Back to School Child Support

September 10, 2015

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Bulletin 23

Weeks before the opening of the new school year, many single mothers lined up at the Magistrate’s Court Complex in The Bahamas to apply for child support from their child’s fathers, for assistance. It is very unfortunate, that fathers are unable or unwilling to make an effort to financially maintain their children. Some mothers are often left with the burden of taking care of and doing everything for their child(ren) in our struggling economy today.  At the same time some of these mothers expect to receive a large amount for maintenance, tuition for a private school, other school expenses and medical expenses. The outcome of many matters like these are often disappointing for single mothers when they discover that they will not even get half of what they are seeking.

In order for a Magistrate to make an Order for maintenance he/she must consider both parties’ financial position. Both parties are normally required to prepare an Affidavit of Means, which outlines their income, assets, and expenses for themselves and for their child(ren). If the Affidavit shows that the mother is struggling to make ends meet and the father is also faced with financial hardship, he may only be ordered to pay a minimum of $50.00 per week unless he is able to pay more. If a mother is unable to support her child(ren) and the father earns more and has sufficient left over after his expenses, he may be ordered to pay more than $50.00 per week. In addition to maintenance, fathers may also be ordered to pay half or all of the medical expenses and also half or all of the educational expenses (this does not include tuition).

With regards to fathers paying tuition for a private school, a mother cannot compel her child’s father to pay the tuition at a private school especially if he cannot afford to pay same. In the case of K v O [2008] 3BHSJ No. 5, Hall CJ sums this issue up succinctly, when he said

“When considering the reasonable maintenance of children, the court can never assume the correctitude of the view common in this society that schooling at a private, fee-paying school is superior to that offered by publicly funded institutions. It would be impossible for the court, the judicial arm of state authority, to presume the inadequacy of the educational system which the state, in another manifestation, sustains from the taxes which support other institutions of state, including the courts. The adequacy, or otherwise, of a particular school – public or private – would have to be established by evidence in any case in which the issue became relevant. Moreover, experience does not support the popular fallacy of the inherent superiority of fee-paying schools. Accordingly, the court cannot compel a parent to contribute to the payment of school fees in the absence of evidence that such a parent can afford to do so and that it is unreasonable for him not to contribute having regard to the needs of the children, notwithstanding the necessity to re-order priorities following the break down of the marriage. More so, when the custodial parent, as does K in this case, include items such as “piano lessons” and “vacation”, in calculating the maintenance needs of the children, the court would regard these as extraordinary expenses, luxuries, which, if the parent is able to afford them, so be it, but to which the other parent should not be compelled to contribute.”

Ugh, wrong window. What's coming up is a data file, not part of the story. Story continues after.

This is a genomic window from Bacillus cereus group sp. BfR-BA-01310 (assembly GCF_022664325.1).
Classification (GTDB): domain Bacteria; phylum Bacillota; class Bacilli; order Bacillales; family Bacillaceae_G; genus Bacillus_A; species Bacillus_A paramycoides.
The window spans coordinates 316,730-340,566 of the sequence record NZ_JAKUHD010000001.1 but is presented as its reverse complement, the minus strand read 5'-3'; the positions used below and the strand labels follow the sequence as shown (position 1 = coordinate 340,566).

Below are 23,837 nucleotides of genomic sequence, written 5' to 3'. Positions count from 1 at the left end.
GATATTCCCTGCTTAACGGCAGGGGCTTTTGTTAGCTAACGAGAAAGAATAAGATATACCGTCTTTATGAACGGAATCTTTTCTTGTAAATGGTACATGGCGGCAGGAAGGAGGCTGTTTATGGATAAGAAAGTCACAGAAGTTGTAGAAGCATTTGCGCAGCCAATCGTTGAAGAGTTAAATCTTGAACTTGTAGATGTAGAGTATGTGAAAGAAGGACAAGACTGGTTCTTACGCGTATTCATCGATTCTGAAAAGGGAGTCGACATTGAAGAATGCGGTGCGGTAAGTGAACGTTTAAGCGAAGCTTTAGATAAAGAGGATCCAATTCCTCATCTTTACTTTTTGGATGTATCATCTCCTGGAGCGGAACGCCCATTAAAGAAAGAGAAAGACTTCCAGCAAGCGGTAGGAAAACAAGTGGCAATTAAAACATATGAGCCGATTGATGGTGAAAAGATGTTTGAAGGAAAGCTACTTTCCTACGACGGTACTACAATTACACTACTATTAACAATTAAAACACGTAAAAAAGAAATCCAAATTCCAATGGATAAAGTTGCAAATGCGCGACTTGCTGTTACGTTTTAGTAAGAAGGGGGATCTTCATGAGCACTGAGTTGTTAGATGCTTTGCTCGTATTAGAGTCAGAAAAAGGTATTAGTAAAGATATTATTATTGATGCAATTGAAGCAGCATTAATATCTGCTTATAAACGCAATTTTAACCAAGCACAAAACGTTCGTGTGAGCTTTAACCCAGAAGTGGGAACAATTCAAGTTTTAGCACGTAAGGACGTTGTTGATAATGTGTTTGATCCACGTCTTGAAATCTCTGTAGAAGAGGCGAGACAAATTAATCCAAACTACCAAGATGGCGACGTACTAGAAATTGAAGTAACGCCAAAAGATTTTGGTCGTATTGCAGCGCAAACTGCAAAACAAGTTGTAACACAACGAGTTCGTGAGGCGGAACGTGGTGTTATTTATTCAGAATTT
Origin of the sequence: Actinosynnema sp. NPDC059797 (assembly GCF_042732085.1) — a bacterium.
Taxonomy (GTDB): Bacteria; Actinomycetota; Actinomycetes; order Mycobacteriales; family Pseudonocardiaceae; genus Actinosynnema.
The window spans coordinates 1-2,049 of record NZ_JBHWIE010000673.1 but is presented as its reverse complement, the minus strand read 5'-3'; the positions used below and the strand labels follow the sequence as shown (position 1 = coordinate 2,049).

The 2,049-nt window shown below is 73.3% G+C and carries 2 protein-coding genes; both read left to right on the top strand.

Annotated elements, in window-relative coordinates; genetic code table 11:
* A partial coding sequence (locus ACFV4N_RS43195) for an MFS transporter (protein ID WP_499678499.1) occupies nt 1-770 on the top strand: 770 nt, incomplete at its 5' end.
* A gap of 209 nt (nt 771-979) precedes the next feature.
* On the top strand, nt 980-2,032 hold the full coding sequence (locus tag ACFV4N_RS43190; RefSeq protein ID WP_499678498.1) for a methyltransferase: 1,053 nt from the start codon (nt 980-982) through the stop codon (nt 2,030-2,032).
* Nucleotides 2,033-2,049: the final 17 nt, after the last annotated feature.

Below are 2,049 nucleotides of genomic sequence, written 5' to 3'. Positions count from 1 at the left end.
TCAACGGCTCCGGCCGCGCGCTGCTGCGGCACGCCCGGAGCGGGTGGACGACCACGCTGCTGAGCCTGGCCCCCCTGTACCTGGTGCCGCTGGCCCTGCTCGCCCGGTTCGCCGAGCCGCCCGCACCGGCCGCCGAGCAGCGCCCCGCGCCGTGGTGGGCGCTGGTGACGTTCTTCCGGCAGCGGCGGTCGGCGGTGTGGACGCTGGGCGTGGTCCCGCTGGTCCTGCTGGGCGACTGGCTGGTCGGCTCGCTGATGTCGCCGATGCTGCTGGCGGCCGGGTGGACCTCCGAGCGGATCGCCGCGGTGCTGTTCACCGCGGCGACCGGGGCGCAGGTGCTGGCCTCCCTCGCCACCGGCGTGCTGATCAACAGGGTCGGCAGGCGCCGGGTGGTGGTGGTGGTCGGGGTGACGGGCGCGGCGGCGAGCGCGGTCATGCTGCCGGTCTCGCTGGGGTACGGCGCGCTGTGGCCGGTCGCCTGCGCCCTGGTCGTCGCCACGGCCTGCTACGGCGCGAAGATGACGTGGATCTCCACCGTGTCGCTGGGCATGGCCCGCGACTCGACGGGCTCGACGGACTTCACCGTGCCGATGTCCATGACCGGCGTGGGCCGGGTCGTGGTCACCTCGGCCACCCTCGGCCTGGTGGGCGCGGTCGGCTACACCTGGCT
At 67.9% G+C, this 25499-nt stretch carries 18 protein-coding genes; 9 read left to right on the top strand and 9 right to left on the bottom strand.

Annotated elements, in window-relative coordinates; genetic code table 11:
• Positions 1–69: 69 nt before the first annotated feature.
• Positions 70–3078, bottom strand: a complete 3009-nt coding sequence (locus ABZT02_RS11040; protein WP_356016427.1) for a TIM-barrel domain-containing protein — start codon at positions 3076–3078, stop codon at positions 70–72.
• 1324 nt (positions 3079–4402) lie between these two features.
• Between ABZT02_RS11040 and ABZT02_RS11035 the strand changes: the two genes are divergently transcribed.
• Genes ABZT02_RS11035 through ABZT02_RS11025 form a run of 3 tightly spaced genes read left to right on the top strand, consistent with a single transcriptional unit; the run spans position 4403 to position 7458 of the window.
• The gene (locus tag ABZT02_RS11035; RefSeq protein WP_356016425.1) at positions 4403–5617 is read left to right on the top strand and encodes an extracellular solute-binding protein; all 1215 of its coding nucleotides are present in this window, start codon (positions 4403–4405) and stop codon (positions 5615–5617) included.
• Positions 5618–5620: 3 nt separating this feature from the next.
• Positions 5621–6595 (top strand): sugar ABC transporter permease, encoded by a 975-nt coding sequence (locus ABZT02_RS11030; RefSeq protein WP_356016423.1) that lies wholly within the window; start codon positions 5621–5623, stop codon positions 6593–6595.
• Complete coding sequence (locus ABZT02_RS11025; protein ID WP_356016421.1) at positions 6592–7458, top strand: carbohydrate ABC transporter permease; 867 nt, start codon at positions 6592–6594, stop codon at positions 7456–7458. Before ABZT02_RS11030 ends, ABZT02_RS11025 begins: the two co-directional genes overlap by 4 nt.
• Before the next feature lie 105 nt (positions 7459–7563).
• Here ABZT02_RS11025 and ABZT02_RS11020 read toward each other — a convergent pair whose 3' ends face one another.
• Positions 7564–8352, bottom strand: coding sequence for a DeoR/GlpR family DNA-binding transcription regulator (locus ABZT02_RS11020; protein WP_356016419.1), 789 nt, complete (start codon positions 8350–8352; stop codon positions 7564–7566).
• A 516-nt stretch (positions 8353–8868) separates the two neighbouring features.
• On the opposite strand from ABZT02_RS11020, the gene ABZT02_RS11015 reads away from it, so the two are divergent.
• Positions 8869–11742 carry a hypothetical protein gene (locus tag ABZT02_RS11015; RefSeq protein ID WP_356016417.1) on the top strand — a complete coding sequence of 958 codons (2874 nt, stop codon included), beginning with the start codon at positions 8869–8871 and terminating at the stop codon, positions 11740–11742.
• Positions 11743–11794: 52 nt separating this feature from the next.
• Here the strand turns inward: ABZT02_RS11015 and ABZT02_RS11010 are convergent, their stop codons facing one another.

The financial positions of both parties must be considered and more importantly the needs of the child must also be taken into account. Depending on the resources of both parties the father may be or not be ordered to pay tuition at a private school based on his situation.

I believe that if both parents set GOALS for themselves and their child(ren), learn to COMMUNICATE with each other and work TOGETHER, they would avoid appearing before the Courts and save money from having to pay legal fees.

When parents are unable to communicate with each other, which is often shown in Court, the Magistrate will more than likely make an Order for both parties to attend parenting counseling. Mothers and fathers drag themselves and their child(ren) through so much unnecessary and unwanted drama. Why would anyone want their child(ren) to experience these situations? Parents should FORGIVE one another, strive to be better examples for their child(ren) if they are not already and of course LOVE their child(ren). It is almost 2016, and parents ought to be ashamed of themselves if they find themselves involved in these types of situations. Children of today are our future, they are our future leaders, doctors, lawyers, contractors, business owners and may be parents themselves one day and, if parents are not prepared to work together they may become our future criminals.  So we must set goals, communicate and work together, to build stronger communities and definitely build a stronger Bahamas.

Remember Henry Ford’s quote, which states, “Coming together is a beginning, keeping together is progress, working together is success.”

The information stated above is not intended to be construed as legal advice in anyway. Should you require specific guidance regarding same, you are advised to obtain legal advice.

Mikia S. Cooper of Halsbury Law ChambersMikia S. Cooper


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